Frequently Asked Questions: fracking20 March, 2017
Who is paying for policing?
Facilitating the right to peaceful protest, keeping roads and highways open, protecting the public and preventing crimes occurring are all elements of the day to day job of Lancashire police. As residents of Lancashire we are all paying for everything the police do through national taxation, which comes back to the police through Home Office and Communities and Local Government Grants, or through local taxation, via the council tax precept.
The police have a job to do at Preston New Road and any other protest or largescale community event for that matter. There have been suggestions that Cuadrilla should contribute to the stretched policing resources. Even if this were possible through a lawful mechanism this would create a potential conflict of interest for the police. It would be the same if the police took a levy from the protestors to cover the cost of policing their right to protest. The constabulary and officers have to remain neutral, they are neither there for the company nor the protestors; they are there to protect the public as a whole.
How can I complain about the conduct of an officer?
I have been to visit the site and speak to officers on the ground. They are doing a very difficult job under intense pressure and scrutiny. Sadly, some are seeking to portray the police as the enemy but these are local, Lancashire officers doing their job to the best of their ability. We know that sometimes the conduct of officers doesn’t meet the high standards we set here in Lancashire and there is a procedure in place for looking into and dealing with complaints to resolve cases that are raised by members of the public.
As Police and Crime Commissioner, I am responsible for recording and investigation complaints and conduct matters against the Chief Constable. Complaints against all other police officer ranks are dealt with by Lancashire Constabulary’s professional standards department (PSD) in the first instance in line with a published policy. You can find out more here: Complaints against Lancashire Police.
I am not happy about police tactics on the site
Keeping the public safe and ensuring road around the protest site is safe for all, protestors, workers and passing drivers alike, are operational questions for commanders in charge of the policing operation. I receive regular updates about the situation on the ground and feedback from members of the public as well.
I have been reassured that the tactics available to officers and used on the ground are all in line with Home Office and College of Policing guidelines. Officers react to the situation they are faced with and will respond in a legitimate and proportional manner. The prime consideration of the police presence, and the approaches they take, is to keep everyone safe at the site.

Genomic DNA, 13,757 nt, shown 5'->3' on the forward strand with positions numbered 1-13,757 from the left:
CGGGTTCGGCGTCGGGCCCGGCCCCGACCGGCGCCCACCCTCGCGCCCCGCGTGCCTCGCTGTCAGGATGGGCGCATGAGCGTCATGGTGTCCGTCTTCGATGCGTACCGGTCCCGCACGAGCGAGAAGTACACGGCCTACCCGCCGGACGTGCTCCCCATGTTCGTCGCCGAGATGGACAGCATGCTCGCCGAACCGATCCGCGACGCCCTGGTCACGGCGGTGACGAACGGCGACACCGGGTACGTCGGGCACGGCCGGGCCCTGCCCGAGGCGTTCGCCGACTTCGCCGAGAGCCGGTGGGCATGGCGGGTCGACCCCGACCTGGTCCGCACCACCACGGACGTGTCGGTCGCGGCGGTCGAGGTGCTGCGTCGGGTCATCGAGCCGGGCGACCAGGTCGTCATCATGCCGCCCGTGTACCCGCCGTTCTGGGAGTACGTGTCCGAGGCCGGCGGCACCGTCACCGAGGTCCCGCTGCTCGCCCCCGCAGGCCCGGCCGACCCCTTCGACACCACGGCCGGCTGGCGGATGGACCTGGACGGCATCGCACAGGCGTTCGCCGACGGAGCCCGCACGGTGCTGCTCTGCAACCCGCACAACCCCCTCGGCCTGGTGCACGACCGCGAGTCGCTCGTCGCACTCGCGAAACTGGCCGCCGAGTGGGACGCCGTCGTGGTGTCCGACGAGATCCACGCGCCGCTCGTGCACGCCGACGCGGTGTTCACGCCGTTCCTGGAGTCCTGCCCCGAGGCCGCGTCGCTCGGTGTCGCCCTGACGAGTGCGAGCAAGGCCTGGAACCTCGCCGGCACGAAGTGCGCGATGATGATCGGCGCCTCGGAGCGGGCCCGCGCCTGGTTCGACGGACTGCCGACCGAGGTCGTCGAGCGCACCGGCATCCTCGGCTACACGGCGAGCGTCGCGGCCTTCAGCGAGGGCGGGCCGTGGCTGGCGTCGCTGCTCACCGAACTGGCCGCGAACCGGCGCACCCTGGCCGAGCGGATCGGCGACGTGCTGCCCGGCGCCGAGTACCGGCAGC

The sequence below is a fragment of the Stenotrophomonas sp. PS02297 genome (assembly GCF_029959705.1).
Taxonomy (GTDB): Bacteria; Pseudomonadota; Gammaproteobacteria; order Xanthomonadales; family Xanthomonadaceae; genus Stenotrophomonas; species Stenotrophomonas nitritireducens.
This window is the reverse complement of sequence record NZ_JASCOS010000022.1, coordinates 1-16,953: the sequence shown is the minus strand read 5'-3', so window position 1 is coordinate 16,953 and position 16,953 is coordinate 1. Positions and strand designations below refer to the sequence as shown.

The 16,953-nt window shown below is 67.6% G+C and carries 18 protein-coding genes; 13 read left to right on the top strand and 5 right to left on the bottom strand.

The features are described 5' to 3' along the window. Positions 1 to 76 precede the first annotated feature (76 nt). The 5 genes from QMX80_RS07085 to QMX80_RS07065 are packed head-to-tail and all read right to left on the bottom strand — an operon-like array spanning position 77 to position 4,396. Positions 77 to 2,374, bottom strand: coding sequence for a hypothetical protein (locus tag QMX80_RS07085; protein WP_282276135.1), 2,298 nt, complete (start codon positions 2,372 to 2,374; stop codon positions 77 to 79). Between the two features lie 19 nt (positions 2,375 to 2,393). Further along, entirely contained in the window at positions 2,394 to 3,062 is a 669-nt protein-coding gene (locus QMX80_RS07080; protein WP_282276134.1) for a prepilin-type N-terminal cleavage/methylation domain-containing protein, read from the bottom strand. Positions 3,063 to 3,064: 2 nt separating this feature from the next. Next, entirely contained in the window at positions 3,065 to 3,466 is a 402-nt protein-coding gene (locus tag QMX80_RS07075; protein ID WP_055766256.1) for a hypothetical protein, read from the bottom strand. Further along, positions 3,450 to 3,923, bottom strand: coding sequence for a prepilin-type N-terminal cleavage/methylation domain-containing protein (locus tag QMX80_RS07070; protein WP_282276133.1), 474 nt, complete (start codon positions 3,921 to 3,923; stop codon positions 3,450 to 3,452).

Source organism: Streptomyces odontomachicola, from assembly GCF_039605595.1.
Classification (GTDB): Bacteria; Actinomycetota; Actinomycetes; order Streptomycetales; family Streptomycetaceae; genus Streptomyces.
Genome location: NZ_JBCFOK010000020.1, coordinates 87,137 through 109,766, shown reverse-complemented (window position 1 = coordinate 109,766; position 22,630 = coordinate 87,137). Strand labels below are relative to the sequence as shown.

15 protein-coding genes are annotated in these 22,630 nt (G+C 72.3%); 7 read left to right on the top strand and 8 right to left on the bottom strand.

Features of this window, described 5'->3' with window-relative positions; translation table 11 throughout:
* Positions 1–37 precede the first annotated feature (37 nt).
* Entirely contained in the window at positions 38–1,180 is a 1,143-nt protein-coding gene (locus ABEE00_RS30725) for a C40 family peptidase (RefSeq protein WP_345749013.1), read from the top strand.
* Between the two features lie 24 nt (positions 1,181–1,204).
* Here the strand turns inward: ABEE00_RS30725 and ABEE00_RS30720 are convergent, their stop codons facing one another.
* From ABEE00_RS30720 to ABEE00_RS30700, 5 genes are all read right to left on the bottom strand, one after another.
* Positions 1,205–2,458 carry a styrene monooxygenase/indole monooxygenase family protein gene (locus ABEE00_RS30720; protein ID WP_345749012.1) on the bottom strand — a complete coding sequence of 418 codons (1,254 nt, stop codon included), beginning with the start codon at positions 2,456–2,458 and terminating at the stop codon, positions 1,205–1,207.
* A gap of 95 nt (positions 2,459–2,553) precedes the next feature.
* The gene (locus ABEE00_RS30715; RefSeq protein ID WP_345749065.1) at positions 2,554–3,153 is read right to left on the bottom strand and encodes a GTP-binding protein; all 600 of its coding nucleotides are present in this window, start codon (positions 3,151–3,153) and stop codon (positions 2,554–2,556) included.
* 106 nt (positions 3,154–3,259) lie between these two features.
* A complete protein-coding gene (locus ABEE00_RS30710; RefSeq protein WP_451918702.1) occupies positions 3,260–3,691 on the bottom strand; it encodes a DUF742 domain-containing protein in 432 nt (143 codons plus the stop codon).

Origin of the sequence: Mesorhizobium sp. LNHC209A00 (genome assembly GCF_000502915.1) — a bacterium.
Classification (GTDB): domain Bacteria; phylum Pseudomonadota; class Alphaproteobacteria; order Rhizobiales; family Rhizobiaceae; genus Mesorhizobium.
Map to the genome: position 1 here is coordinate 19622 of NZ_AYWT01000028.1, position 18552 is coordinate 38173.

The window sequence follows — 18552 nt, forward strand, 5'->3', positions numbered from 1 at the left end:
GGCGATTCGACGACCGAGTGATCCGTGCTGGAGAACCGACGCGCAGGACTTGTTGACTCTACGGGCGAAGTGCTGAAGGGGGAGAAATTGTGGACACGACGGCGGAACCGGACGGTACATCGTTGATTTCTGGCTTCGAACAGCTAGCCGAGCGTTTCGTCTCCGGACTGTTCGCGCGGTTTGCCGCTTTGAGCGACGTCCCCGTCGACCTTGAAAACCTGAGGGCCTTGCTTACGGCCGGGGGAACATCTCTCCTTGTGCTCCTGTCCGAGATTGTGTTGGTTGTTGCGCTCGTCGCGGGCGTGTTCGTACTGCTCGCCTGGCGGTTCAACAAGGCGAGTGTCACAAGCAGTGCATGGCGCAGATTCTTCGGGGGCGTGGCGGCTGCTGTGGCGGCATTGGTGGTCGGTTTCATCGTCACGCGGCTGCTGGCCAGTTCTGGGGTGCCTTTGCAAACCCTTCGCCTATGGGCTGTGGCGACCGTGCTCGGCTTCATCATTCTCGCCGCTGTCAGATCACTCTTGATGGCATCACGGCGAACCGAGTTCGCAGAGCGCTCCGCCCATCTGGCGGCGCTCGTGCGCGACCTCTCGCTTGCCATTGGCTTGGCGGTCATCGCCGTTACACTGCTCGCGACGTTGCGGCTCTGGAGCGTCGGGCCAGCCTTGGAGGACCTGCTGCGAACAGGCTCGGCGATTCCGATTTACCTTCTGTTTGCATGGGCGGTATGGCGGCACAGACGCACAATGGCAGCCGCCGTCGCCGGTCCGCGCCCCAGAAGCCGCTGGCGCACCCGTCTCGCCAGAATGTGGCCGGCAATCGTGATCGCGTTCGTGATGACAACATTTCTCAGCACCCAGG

The road itself is a major arterial route for the area, having seen the traffic come past at 50mph I know just how dangerous a spot it can be. It is also a priority route for emergency services to be able to use and keeping it open and passable is also a priority.
If you have a complaint about specific tactics being used you can raise these with Lancashire Constabulary through their complaints process.
How are police engaging with different groups involved?
Senior commanders within the police have worked very hard since day one with protestor groups, both local residents and businesses. The police have respected and facilitated the public right to protest but also have to allow people and companies to go about their lawful business.
Maintaining a positive relationship remains a key priority for the police and I know regular meetings take place to ensure this happens with information being shared and protests being facilitated where possible and legal.
Protest groups and businesses know who their liaison officers are and how they can raise concerns and I would encourage people to continue to work at those relationships as it is a two way process. When it comes down to it, the police have a job to do for the people of Lancashire which is to keep everyone safe and ensure actions are lawful. Sadly, where people are determined to break the law, go beyond lawful and agreed protests and put people’s safety at risk the police are duty bound to intervene.
Who decides about fracking in Lancashire?
As Commissioner, I am responsible for holding the police to account through the Chief Constable and I am clear that the police are in a difficult position as a result of national decisions on fracking. Officers on the frontline are working people from Lancashire doing their jobs and don’t deserve to be portrayed as or treated as the enemy.
If people have concerns or complaints about fracking in Lancashire this is a decision made at Westminster and as such they can direct their concerns and objections to Ministers. These are issues decided upon by national government and people should look to contact their local MPs as their representatives to address the complaints they have about this decision and how it affects Lancashire.
Why are officers from other police forces at the Preston New Road site
Due to the increased protester and the required police presence to keep everyone safe at the site, the Chief Constable has utilised ‘mutual aid’. This a national scheme which sees officers from other police forces around the country brought in to offer support to Lancashire Constabulary. This does incur greater costs than only having Lancashire officers on site but will lessen the impact on the rest of the Constabulary’s operations across Lancashire.
These officers are operating under the direction of Lancashire police and will be called upon as long as necessary to ensure the safety of the public.